The Structure of the Aortic Valve in Clinically Isolated Aortic Stenosis
An Autopsy Study of 162 Patients Over 15 Years of Age
The structure of the aortic valve at autopsy is described in 162 patients over 15 years of age with clinically isolated, severe valvular aortic stenosis with or without aortic regurgitation. The valves were congenitally unicuspid, unicommissural in 17 patients, congenitally bicuspid in 67, tricuspid in 71, and in seven the structure was uncertain. Thus, in at least 84 (52%) of the patients the valve was congenitally malformed at birth. It is proposed that minor aortic valvular cuspal inequality, also present from birth, may be an underlying malformation in some of the patients with tricuspid stenotic aortic valves. Degeneration or wear-and-tear from aging almost certainly explains aortic stenosis in most of the elderly patients. Although no patient had clinical evidence of mitral valvular dysfunction, the mitral leaflets were diffusely thickened by fibrous tissue in 26 of the 162 patients. Rheumatic disease is believed to be the cause of the valve involvement in 22 of them (the other four had congenitally bicuspid aortic valves). Rheumatic disease did not appear to be the cause of the aortic stenosis in the other 136 patients with anatomically normal mitral valves.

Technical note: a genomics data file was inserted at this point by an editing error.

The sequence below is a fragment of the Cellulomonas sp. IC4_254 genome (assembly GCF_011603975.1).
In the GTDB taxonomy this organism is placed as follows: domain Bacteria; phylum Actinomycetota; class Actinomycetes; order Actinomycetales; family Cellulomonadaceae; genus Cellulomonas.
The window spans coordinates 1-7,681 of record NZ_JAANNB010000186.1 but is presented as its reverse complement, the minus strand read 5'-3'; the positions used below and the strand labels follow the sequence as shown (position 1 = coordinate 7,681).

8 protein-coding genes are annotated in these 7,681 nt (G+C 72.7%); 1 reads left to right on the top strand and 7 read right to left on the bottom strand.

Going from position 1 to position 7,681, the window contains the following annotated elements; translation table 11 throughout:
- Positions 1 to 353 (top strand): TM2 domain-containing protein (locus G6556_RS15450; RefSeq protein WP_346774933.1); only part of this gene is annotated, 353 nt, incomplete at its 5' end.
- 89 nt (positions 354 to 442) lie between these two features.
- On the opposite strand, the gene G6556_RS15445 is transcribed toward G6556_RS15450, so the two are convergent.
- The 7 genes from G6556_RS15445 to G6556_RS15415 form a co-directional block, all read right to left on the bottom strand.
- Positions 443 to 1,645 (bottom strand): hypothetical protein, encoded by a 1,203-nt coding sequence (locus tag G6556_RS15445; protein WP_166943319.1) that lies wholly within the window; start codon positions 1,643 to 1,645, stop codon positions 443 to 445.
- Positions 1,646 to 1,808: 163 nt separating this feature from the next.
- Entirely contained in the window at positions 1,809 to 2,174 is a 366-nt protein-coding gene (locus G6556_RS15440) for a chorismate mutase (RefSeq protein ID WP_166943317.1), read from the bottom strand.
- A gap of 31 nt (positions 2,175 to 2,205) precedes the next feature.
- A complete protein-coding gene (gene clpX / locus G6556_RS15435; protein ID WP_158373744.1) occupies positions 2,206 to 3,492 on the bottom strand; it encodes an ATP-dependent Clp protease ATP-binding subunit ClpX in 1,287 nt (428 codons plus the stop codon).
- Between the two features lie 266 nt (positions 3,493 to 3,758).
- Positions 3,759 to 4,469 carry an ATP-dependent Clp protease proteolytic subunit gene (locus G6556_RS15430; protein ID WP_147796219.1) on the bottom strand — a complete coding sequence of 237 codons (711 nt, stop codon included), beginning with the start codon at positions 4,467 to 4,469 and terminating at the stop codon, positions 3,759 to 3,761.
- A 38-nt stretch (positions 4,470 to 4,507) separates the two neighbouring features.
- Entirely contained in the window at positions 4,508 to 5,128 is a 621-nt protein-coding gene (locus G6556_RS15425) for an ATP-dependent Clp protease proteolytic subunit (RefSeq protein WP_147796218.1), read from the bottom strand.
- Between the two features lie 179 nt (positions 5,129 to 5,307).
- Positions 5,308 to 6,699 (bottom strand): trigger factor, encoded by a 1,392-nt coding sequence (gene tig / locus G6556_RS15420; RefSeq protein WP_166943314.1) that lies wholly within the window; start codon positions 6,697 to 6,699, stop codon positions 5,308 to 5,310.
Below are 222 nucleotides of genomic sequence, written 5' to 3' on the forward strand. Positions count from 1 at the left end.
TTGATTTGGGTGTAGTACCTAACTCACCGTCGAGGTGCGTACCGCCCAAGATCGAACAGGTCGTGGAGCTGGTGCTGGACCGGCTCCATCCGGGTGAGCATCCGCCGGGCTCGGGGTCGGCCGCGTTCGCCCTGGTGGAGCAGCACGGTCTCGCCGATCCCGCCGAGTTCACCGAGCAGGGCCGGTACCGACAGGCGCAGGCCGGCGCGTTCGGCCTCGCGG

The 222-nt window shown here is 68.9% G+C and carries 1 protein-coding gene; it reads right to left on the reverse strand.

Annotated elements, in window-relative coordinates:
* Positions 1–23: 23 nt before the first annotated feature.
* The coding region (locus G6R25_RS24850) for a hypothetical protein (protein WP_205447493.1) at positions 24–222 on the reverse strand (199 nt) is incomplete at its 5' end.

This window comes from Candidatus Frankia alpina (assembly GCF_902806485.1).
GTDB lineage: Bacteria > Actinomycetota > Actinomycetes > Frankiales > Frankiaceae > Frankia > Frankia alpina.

- Bicuspid aortic valve
- Cardiac calcification
- Congenital heart disease
- Mitral valvular dysfunction
- Rheumatic heart disease
- Unicuspid aortic valve
- Received February 27, 1970.
- Accepted March 12, 1970.
- © 1970 American Heart Association, Inc.